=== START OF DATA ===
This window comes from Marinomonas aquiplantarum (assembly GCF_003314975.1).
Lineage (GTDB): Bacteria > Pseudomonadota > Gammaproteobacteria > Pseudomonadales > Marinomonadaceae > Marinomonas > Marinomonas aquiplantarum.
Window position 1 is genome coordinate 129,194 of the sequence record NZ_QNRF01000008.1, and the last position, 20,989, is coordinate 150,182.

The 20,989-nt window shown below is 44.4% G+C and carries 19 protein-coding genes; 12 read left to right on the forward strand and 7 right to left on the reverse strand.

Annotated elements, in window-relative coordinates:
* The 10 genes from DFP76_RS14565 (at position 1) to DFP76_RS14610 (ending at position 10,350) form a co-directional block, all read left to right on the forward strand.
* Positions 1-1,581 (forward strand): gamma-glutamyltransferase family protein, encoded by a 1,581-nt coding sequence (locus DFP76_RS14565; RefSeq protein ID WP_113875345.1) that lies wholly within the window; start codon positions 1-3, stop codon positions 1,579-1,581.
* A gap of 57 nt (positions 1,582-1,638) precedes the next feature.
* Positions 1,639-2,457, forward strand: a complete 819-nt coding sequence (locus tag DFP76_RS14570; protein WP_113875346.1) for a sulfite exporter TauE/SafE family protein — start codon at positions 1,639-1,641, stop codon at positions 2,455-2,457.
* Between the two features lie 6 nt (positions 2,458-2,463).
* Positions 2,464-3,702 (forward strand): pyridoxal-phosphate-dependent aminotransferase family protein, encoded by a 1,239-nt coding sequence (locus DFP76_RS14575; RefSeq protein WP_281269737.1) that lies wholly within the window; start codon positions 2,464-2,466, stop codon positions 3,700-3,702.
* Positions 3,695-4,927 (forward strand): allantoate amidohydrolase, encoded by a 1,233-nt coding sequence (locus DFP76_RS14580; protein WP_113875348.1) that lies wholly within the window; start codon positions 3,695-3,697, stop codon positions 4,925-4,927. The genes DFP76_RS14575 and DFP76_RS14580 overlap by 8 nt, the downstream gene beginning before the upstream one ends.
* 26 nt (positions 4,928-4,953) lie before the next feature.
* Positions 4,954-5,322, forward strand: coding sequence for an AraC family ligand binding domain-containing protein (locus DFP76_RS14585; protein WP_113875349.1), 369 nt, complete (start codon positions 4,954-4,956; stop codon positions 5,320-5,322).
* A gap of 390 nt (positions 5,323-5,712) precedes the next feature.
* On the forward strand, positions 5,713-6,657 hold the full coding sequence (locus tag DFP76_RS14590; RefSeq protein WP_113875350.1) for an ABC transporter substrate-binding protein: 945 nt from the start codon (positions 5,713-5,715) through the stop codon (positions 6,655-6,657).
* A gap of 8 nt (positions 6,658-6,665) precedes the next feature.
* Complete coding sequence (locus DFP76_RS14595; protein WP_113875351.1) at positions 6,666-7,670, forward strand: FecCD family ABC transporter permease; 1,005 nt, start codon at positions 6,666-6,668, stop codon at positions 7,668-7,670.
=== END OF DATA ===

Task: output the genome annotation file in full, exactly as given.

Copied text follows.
This window comes from Marinomonas aquiplantarum (assembly GCF_003314975.1).
Lineage (GTDB): Bacteria > Pseudomonadota > Gammaproteobacteria > Pseudomonadales > Marinomonadaceae > Marinomonas > Marinomonas aquiplantarum.
Window position 1 is genome coordinate 129,194 of the sequence record NZ_QNRF01000008.1, and the last position, 20,989, is coordinate 150,182.

The 20,989-nt window shown below is 44.4% G+C and carries 19 protein-coding genes; 12 read left to right on the forward strand and 7 right to left on the reverse strand.

Annotated elements, in window-relative coordinates:
* The 10 genes from DFP76_RS14565 (at position 1) to DFP76_RS14610 (ending at position 10,350) form a co-directional block, all read left to right on the forward strand.
* Positions 1-1,581 (forward strand): gamma-glutamyltransferase family protein, encoded by a 1,581-nt coding sequence (locus DFP76_RS14565; RefSeq protein ID WP_113875345.1) that lies wholly within the window; start codon positions 1-3, stop codon positions 1,579-1,581.
* A gap of 57 nt (positions 1,582-1,638) precedes the next feature.
* Positions 1,639-2,457, forward strand: a complete 819-nt coding sequence (locus tag DFP76_RS14570; protein WP_113875346.1) for a sulfite exporter TauE/SafE family protein — start codon at positions 1,639-1,641, stop codon at positions 2,455-2,457.
* Between the two features lie 6 nt (positions 2,458-2,463).
* Positions 2,464-3,702 (forward strand): pyridoxal-phosphate-dependent aminotransferase family protein, encoded by a 1,239-nt coding sequence (locus DFP76_RS14575; RefSeq protein WP_281269737.1) that lies wholly within the window; start codon positions 2,464-2,466, stop codon positions 3,700-3,702.
* Positions 3,695-4,927 (forward strand): allantoate amidohydrolase, encoded by a 1,233-nt coding sequence (locus DFP76_RS14580; protein WP_113875348.1) that lies wholly within the window; start codon positions 3,695-3,697, stop codon positions 4,925-4,927. The genes DFP76_RS14575 and DFP76_RS14580 overlap by 8 nt, the downstream gene beginning before the upstream one ends.
* 26 nt (positions 4,928-4,953) lie before the next feature.
* Positions 4,954-5,322, forward strand: coding sequence for an AraC family ligand binding domain-containing protein (locus DFP76_RS14585; protein WP_113875349.1), 369 nt, complete (start codon positions 4,954-4,956; stop codon positions 5,320-5,322).
* A gap of 390 nt (positions 5,323-5,712) precedes the next feature.
* On the forward strand, positions 5,713-6,657 hold the full coding sequence (locus tag DFP76_RS14590; RefSeq protein WP_113875350.1) for an ABC transporter substrate-binding protein: 945 nt from the start codon (positions 5,713-5,715) through the stop codon (positions 6,655-6,657).
* A gap of 8 nt (positions 6,658-6,665) precedes the next feature.
* Complete coding sequence (locus DFP76_RS14595; protein WP_113875351.1) at positions 6,666-7,670, forward strand: FecCD family ABC transporter permease; 1,005 nt, start codon at positions 6,666-6,668, stop codon at positions 7,668-7,670.